Think about all the things you drink from a carton — milk, juice, maybe even tea. Boxed Water is hoping that people around the world will soon add water to that mix.
By doing so, the company says, consumers will be reducing their overall ecological footprint and helping the company’s efforts give back to the greater environment.
Boxed Water estimates that consuming water from a carton instead of a disposable plastic bottle results in a 65% reduction in carbon footprint. The bulk of those savings come from packaging — cartons that hold water are shipped flat and filled at the distribution site.
We spoke with Boxed Water CEO Daryn Kuipers about how a simple box of water can make all the difference in keeping our planet green.
Boxed Water: From Point A to Point B
Boxed Water launched publicly in March 2009. The idea for the company came about after its founders saw the waste that was coming from the plastic bottle industry.
“We thought, ‘Why ship something full of air from point A to point B just to fill it and come back?’” said Kuipers. “Water is one of those interesting consumables that we have across the world.”
Even though the cartons are filled elsewhere, the water quality never suffers. Kuipers said Boxed Water works with suppliers to ensure that the process developed at the company’s headquarters in Grand Rapids, Michigan, is replicated across the country.
“We want to also have distribution from our facility to your door be as short as possible, but we can’t compete like a large soda company with a facility in every state,” Kuipers said. “We work with third-party distributors up and down the coast.”
With a process so simple and cartons already used for other types of beverages, it’s easy to wonder — why didn’t anyone think of this sooner?
Kuipers isn’t exactly sure of the answer to that question, but he is glad that Boxed Water has the opportunity to hit the ground running in this field.
“Beverages are not historically an easy business to start,” Kuipers said. “We are moving forward and taking every opportunity we can.”
The Greater Good
Beyond reducing shipping waste, the cartons themselves also help the environment. They are BPA free and made from paper that comes from well-managed forests. They are not recyclable everywhere, but Kuipers said the Boxed Water team is working to make that happen.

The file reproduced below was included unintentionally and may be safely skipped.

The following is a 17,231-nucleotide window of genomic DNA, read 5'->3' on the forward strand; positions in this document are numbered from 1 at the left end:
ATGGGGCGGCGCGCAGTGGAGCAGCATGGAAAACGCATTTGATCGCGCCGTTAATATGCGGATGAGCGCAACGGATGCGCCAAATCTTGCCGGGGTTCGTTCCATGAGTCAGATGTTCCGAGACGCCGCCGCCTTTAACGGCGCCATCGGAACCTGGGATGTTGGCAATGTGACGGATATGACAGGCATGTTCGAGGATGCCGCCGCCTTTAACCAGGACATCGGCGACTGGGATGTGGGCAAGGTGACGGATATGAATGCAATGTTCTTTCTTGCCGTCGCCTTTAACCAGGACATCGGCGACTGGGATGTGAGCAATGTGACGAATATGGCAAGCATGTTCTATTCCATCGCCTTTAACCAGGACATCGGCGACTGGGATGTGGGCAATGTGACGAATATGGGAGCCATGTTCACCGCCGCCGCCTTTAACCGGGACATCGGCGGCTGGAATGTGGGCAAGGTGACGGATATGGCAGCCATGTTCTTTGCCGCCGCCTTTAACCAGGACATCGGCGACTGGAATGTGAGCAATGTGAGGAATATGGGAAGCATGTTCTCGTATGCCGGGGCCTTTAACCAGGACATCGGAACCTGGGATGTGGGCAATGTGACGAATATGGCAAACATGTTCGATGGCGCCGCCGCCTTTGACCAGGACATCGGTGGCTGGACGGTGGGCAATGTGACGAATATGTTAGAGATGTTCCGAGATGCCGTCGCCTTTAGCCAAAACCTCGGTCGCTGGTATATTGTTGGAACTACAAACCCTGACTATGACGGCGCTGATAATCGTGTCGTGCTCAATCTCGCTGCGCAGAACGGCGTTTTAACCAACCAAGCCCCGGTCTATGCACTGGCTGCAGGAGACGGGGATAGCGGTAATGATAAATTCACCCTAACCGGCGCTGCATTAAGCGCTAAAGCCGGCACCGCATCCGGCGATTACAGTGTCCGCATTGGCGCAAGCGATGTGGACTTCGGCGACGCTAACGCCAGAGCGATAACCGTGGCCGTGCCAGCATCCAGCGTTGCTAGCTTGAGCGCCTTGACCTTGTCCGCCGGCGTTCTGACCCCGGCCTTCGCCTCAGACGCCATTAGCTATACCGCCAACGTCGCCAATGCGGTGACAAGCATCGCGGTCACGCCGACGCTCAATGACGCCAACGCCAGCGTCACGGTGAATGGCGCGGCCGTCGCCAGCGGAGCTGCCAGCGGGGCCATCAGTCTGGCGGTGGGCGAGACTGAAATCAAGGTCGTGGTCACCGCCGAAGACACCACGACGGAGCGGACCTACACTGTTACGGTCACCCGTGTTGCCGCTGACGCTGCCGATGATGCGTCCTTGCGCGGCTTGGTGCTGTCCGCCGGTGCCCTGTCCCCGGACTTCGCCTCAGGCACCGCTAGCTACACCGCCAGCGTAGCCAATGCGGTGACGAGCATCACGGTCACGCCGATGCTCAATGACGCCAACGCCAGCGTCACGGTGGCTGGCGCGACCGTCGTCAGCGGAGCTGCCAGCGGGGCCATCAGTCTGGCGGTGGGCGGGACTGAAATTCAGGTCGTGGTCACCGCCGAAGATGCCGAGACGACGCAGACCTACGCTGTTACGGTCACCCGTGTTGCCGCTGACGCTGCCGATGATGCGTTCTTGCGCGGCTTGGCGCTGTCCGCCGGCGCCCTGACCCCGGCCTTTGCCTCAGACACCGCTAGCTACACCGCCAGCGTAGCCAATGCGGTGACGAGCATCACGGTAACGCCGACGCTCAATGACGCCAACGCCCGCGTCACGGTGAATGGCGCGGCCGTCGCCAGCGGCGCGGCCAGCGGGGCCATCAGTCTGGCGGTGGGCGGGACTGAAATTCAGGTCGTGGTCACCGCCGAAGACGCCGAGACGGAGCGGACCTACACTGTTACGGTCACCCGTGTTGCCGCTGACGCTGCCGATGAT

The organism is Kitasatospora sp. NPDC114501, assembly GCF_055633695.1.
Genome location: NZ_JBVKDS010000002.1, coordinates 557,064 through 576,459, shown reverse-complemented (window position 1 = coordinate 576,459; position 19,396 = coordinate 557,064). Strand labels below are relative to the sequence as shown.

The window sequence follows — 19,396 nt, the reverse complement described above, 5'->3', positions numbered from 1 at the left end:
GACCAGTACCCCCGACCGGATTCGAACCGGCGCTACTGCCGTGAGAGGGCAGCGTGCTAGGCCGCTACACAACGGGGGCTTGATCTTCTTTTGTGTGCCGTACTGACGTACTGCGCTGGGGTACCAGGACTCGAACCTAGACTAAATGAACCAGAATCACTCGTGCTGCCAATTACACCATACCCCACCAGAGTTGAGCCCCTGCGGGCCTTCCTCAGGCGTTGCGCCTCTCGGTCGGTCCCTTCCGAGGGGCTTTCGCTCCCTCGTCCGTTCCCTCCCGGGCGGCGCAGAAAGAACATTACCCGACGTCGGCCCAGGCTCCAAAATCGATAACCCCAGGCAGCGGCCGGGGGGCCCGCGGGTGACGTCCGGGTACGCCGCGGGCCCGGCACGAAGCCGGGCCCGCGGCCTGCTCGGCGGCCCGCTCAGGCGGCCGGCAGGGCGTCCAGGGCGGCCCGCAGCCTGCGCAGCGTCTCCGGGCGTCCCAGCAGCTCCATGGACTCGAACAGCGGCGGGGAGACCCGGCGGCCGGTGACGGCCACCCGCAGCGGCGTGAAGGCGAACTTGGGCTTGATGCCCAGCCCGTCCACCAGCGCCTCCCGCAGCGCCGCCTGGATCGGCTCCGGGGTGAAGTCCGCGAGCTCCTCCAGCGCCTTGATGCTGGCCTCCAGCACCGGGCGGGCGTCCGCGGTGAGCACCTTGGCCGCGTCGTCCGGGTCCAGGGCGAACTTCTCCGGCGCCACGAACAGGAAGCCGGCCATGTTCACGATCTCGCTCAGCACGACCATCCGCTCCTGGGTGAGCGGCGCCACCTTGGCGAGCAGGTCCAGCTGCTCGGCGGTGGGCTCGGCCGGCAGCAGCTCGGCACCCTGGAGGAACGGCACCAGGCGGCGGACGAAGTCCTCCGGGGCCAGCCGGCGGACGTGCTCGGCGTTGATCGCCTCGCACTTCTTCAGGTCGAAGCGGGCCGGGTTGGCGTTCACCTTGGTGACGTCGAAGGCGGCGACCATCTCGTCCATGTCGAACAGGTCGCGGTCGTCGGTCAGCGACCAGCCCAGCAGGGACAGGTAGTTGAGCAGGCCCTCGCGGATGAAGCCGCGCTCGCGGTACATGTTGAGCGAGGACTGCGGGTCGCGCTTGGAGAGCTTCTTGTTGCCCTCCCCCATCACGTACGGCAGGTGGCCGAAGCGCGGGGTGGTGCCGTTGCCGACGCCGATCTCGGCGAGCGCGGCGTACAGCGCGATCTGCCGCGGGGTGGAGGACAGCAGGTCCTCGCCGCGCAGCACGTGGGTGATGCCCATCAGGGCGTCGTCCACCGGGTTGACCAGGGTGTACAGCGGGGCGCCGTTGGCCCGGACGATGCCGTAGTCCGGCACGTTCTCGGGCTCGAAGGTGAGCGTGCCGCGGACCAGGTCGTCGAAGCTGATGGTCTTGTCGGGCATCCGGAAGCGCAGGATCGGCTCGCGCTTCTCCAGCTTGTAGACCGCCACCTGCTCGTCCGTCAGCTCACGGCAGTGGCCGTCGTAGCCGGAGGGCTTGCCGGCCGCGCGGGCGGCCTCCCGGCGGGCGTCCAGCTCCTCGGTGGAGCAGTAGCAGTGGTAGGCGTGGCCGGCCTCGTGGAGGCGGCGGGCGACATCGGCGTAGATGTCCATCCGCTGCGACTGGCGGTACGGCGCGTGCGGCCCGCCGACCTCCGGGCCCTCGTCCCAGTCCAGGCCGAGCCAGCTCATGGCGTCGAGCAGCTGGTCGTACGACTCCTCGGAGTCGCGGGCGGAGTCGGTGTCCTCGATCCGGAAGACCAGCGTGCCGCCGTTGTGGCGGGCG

The company also donates 1% of its bottom line to environmental causes through the 1% for the Planet Foundation. Through a partnership with the National Forest Foundation, the company has also committed to planting 1 million trees by 2020. Currently, Boxed Water has planted more than 500,000.
Known as the ReTree Project, a new tree is added to the tally every time a customer posts a picture of Boxed Water and tags it #retree.
“We want to remind people that when you drink out of a carton, at least three quarters of it can be re-grown,” Kuiper said. “Our customers are the ones who decide how many we plant. [It’s an] interesting way to get them involved and start the conversation.”
Kuipers said sustainability is not just a gimmick for Boxed Water. He cited the example of hotels that claim to save the environment by asking customers to reuse their towels instead of putting them out for laundry.
He said Boxed Water is always looking to partner with companies who have a like-minded philosophy and has had an easier time finding them over the years, particularly as more companies realize that their consumers demand real sustainable practices, not just marketing ploys.
Moving forward, Kuipers said he hopes Boxed Water continues to expand across the US and around the world. The company is currently working on building sales and marketing staff to do grassroots outreach around the country.
Time has proven that getting people to try Boxed Water in person is the best way to convert curious onlookers to loyal customers.
“The best thing we can do is put Boxed Water in someone’s hand,” Kuipers said. “You can almost see the mind map working and how they’re processing what they’re drinking and why it tastes so much better.”